I turned on the fan because the room was too hot as I muse over today.
“Is it ever right to revolt?” Professor Plummer asked earlier today.
I sat, head against the wall in the back row, thinking silently to myself.
“It really depends on the situation,” Kat said. “The Bible does tell us we must obey authorities.”
“What about when God himself commands genocide?” argued Rob on the other side of the classroom. “We certainly wouldn’t say that Hitler was justified in killing Jews, yet we say that God is justified in killing Amalekites, Caananites, and any other ites that he deemed worthy of genocide. It all seems a bit contradictory, don’t you think?”
The class was ripe with tension. It is at moments like these that I thrive in classroom experiences.
“Yes Mr. Kam,” Professor Plummer motioned for me to speak.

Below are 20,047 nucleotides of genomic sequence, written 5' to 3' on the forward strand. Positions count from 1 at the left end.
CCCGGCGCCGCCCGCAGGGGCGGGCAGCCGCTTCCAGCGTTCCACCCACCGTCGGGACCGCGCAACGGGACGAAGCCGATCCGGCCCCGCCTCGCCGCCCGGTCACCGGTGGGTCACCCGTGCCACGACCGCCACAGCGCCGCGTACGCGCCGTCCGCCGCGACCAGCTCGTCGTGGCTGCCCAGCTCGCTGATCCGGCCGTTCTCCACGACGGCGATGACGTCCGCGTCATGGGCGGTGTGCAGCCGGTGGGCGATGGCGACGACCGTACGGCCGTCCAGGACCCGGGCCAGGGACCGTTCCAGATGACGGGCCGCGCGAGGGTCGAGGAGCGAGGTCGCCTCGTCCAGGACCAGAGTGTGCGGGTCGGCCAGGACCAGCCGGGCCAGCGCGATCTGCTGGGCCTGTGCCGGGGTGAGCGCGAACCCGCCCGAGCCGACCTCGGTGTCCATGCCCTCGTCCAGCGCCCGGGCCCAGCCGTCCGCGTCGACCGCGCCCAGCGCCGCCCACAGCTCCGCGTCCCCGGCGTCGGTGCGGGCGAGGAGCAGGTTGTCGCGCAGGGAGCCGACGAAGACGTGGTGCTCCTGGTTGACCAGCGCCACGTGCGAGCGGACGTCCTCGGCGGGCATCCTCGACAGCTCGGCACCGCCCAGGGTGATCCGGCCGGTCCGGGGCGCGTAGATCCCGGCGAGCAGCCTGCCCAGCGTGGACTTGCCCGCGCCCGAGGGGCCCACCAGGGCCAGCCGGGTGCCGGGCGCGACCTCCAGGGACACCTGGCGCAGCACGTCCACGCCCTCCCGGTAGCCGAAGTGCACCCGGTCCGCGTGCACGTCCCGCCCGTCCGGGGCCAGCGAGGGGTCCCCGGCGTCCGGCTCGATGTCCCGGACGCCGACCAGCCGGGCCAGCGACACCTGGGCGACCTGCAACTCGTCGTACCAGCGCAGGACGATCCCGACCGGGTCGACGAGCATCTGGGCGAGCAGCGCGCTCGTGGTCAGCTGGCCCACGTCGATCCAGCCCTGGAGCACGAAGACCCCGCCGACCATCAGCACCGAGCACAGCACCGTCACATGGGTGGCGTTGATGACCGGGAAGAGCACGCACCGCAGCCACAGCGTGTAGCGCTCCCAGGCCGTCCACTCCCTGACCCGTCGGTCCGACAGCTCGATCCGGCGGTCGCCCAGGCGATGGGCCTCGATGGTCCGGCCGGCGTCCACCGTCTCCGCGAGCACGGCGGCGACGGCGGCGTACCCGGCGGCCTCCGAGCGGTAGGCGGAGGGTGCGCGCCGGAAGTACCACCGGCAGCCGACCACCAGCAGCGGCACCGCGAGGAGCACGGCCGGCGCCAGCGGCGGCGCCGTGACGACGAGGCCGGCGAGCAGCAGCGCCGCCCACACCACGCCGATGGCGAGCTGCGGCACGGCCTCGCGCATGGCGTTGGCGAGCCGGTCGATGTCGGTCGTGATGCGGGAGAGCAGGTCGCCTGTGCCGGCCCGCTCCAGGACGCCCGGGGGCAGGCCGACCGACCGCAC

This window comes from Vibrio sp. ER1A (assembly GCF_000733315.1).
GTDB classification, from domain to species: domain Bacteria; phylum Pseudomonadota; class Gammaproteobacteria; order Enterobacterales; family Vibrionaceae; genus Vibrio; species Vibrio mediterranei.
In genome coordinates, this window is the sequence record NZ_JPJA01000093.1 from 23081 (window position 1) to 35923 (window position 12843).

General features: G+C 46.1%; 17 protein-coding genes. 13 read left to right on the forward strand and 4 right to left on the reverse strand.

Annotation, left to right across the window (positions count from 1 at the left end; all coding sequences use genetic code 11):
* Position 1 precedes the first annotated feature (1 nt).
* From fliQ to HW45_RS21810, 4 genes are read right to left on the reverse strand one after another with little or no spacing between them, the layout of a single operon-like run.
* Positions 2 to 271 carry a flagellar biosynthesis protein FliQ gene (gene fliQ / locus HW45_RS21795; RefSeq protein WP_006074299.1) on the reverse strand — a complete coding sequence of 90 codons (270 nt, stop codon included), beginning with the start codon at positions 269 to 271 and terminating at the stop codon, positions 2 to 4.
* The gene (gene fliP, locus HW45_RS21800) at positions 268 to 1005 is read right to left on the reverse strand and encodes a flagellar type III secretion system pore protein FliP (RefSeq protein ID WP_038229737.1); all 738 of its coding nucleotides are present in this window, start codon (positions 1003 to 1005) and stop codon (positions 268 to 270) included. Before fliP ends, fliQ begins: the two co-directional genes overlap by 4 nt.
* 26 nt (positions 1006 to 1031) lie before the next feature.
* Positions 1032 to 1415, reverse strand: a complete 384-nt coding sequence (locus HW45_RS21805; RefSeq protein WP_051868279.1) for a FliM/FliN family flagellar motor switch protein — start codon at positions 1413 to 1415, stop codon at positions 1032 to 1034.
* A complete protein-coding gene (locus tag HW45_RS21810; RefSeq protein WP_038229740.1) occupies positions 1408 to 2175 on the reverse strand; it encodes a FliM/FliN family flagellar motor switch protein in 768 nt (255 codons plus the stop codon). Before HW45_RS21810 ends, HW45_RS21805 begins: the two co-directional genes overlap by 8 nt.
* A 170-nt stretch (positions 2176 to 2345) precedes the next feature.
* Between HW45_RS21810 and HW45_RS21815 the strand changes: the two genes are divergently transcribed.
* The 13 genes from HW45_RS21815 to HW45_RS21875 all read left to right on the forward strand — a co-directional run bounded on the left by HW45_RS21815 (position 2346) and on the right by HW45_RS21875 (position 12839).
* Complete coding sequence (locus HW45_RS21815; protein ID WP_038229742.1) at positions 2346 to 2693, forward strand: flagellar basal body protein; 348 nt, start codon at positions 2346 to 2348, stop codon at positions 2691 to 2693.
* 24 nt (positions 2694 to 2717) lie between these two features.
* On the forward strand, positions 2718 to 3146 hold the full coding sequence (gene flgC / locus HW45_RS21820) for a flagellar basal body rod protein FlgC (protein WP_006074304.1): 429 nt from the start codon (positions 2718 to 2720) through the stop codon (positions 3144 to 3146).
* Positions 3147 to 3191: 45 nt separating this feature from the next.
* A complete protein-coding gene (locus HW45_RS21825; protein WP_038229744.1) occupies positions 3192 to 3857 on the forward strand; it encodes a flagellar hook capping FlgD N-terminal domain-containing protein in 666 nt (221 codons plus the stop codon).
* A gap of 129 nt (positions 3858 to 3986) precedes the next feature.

“I think that we are called to be people who help those who cannot help themselves. God arose and called out Nathan the prophet when David killed Uriah to sleep with Batheseba. God acts when people who can’t defend themselves are hurt by those in power.”
I felt vindicated. It took me a long time to learn this. For so long I had thought that God was about four steps to heaven or that he laid himself out as theological treatise in the book of Romans.
“But what about when God kills people,” Rob retorted to me again. “I just can’t make sense of it.”
“Neither can I,” I said. “The books in the bible are contradictory sometimes.”